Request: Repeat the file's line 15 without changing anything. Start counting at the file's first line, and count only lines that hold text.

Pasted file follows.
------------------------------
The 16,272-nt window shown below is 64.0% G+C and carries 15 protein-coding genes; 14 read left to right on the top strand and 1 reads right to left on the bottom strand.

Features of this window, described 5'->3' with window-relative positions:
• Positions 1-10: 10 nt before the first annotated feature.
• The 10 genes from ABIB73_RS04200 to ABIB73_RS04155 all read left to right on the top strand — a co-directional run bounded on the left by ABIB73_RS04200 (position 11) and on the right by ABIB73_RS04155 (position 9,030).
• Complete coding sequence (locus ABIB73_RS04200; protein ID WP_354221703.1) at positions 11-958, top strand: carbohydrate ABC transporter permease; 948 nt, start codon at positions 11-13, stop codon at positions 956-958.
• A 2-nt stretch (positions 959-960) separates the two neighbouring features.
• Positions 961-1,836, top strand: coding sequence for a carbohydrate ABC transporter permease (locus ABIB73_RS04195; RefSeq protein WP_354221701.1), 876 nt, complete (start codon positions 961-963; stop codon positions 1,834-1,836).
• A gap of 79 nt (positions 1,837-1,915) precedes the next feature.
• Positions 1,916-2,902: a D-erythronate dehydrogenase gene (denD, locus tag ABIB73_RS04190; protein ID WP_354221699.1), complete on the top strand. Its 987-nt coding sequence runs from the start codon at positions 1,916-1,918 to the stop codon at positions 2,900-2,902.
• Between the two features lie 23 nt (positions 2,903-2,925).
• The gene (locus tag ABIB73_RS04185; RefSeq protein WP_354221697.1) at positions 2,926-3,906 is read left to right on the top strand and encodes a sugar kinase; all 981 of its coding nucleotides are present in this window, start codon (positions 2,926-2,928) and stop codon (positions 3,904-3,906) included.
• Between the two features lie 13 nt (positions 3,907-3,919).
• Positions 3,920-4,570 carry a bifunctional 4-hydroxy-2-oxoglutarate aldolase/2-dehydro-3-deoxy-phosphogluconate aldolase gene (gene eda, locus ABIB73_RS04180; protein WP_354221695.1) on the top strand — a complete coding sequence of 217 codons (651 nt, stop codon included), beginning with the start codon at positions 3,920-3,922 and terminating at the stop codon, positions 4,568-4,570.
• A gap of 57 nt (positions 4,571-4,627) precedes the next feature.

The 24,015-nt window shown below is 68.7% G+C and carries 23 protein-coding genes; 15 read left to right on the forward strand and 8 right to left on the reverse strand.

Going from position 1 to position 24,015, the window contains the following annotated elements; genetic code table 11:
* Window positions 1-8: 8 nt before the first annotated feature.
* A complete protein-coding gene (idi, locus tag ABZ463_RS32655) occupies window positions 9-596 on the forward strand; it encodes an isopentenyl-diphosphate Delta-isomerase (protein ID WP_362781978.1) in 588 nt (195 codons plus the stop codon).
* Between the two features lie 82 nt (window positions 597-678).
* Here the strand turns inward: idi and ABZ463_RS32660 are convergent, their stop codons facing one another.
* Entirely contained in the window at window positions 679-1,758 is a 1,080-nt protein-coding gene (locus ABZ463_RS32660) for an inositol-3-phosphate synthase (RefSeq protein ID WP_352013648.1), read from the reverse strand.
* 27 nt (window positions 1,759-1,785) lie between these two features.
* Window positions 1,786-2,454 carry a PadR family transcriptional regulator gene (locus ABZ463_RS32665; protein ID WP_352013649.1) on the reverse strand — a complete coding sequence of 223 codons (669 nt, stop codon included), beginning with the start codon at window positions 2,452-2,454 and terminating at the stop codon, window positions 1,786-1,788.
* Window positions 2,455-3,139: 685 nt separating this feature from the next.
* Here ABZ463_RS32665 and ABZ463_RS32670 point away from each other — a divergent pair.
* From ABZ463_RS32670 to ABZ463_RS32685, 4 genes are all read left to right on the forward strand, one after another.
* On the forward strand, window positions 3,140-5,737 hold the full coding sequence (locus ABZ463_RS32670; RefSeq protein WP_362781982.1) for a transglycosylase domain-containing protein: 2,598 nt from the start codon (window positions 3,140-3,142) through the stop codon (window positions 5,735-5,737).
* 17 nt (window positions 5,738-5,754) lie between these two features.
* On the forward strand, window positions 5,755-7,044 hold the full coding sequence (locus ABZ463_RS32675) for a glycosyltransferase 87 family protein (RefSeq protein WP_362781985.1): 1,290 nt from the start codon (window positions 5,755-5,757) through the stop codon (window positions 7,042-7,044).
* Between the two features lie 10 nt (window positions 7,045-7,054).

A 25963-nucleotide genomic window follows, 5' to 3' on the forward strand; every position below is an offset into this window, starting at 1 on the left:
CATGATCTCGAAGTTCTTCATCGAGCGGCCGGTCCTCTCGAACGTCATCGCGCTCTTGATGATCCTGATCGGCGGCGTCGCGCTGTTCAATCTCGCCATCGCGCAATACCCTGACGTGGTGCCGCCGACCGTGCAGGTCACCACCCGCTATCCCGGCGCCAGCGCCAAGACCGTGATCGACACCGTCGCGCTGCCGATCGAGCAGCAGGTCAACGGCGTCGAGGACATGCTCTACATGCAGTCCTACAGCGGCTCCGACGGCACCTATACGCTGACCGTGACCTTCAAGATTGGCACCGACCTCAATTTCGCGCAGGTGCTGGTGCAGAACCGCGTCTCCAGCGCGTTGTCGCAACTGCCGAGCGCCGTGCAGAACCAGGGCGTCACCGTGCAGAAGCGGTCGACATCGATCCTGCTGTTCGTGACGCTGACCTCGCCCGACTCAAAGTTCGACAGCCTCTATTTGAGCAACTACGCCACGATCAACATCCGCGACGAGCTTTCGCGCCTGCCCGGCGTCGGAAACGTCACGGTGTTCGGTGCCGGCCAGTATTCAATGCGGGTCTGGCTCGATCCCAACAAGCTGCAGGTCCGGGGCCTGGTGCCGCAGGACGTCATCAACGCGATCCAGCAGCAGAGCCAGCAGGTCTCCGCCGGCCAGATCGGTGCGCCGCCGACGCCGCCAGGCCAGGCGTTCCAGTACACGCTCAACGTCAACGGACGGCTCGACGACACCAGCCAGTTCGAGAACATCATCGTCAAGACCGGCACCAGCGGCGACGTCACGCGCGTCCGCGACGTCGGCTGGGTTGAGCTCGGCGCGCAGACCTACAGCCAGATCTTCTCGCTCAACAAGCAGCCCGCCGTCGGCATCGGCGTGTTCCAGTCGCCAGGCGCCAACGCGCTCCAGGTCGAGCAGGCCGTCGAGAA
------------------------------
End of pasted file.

The 24,015-nt window shown below is 68.7% G+C and carries 23 protein-coding genes; 15 read left to right on the forward strand and 8 right to left on the reverse strand.